Mozambique: Renamo Urges Government to Seek Better Strategy to Defeat Terrorists

Maputo — Mozambique's main opposition party, Renamo, on Thursday urged the government to identify military strategies capable of pushing the terrorists in the northern province of Cabo Delgado onto a defensive position until their final defeat by the country's defence and security forces.

The appeal was made by Renamo leader, Ossufo Momade, at a press conference in the party's Maputo headquarters, prior to the 46th anniversary of Mozambican Independence on Friday. He strongly condemned "the bellicose and murderous actions" of the Cabo Delgado terrorists and of the self-styled "Renamo Military Junta" in Sofala and Manica provinces.

"We are aware of the deep sacrifices made by the young men serving in the army and we would like to express our appreciation for the suffering they are bearing, without knowing why they are fighting," Momade said.

He also reaffirmed his party's commitment to the Disarmament, Demobilisation and Reintegration (DDR) drive underway across the country. He claimed Renamo was "unreservedly" committed to the demobilisation of its "residual force", as "an unequivocal sign of its pledge to promote peace and national reconciliation."

Assessing the country's path since gaining independence in 1975, the opposition leader lamented that 46 years later, Mozambicans still lack social benefits such as decent housing, or access to clean drinking water.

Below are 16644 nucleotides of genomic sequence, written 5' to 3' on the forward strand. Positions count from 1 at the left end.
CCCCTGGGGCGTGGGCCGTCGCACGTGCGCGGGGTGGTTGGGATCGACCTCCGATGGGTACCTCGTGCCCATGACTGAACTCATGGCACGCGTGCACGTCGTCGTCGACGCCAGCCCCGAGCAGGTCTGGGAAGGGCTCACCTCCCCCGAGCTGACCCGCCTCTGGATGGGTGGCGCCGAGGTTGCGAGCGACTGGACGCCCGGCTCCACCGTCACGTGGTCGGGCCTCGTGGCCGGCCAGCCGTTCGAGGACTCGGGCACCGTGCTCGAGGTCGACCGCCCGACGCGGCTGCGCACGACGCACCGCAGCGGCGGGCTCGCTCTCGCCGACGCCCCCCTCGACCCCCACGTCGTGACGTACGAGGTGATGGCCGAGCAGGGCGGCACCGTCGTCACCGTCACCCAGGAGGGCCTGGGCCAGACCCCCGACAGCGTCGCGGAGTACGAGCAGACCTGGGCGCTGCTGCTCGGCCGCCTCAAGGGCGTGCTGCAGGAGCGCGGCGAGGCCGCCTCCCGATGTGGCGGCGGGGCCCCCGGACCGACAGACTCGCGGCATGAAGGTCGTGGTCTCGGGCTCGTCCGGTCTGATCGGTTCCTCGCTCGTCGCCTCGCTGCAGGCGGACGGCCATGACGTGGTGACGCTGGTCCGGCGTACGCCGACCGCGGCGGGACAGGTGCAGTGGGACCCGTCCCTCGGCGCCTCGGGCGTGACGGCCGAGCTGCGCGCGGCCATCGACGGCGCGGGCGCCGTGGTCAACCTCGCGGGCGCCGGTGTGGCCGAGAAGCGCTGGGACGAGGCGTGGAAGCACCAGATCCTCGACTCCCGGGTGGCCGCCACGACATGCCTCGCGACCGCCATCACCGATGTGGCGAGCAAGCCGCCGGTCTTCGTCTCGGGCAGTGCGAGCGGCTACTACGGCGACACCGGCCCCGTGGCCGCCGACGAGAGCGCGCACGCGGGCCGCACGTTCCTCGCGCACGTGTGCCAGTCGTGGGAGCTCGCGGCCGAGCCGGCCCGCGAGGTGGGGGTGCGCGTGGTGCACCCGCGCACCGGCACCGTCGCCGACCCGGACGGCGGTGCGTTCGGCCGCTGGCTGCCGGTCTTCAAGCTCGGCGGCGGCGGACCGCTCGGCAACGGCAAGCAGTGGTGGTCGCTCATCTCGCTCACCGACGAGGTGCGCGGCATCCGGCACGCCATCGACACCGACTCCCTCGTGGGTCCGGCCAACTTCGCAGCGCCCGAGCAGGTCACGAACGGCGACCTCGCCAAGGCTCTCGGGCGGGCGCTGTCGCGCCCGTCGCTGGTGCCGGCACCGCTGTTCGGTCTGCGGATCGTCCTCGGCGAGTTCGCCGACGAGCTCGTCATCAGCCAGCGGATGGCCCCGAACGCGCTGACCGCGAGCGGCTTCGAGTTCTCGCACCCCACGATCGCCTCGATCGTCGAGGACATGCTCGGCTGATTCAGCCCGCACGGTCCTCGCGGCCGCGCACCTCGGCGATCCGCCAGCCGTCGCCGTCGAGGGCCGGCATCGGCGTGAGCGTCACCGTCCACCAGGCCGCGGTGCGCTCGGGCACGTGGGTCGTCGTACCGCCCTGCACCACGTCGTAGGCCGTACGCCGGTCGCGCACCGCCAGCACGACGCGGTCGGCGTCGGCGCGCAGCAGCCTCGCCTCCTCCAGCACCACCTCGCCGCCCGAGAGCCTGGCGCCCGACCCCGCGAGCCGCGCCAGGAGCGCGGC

"Over the last 46 years, the number of unemployed people has been growing, affecting mainly young men, who end up adopting risky means for survival because they have no other opportunities," he said. He added the manifestly untrue claim that only "the children of the nomenclatura (meaning the leaders of the ruling Frelimo party)" can obtain jobs.

Momade also regretted that, after several peace deals, Mozambicans still live in an environment of intimidation, in which business people are threatened class and are expressly ordered not to host opposition members and supporters even when they pay for the service.

Much of the speech recycled Renamo's familiar rewriting of recent Mozambican history, in which all the country's problems are blamed on the supposed "dictatorship" which Frelimo set up after independence in 1975, and nothing is said of Renamo's own role as an instrument, first of the Ian Smith regime in what was then Rhodesia, and later of apartheid South Africa.

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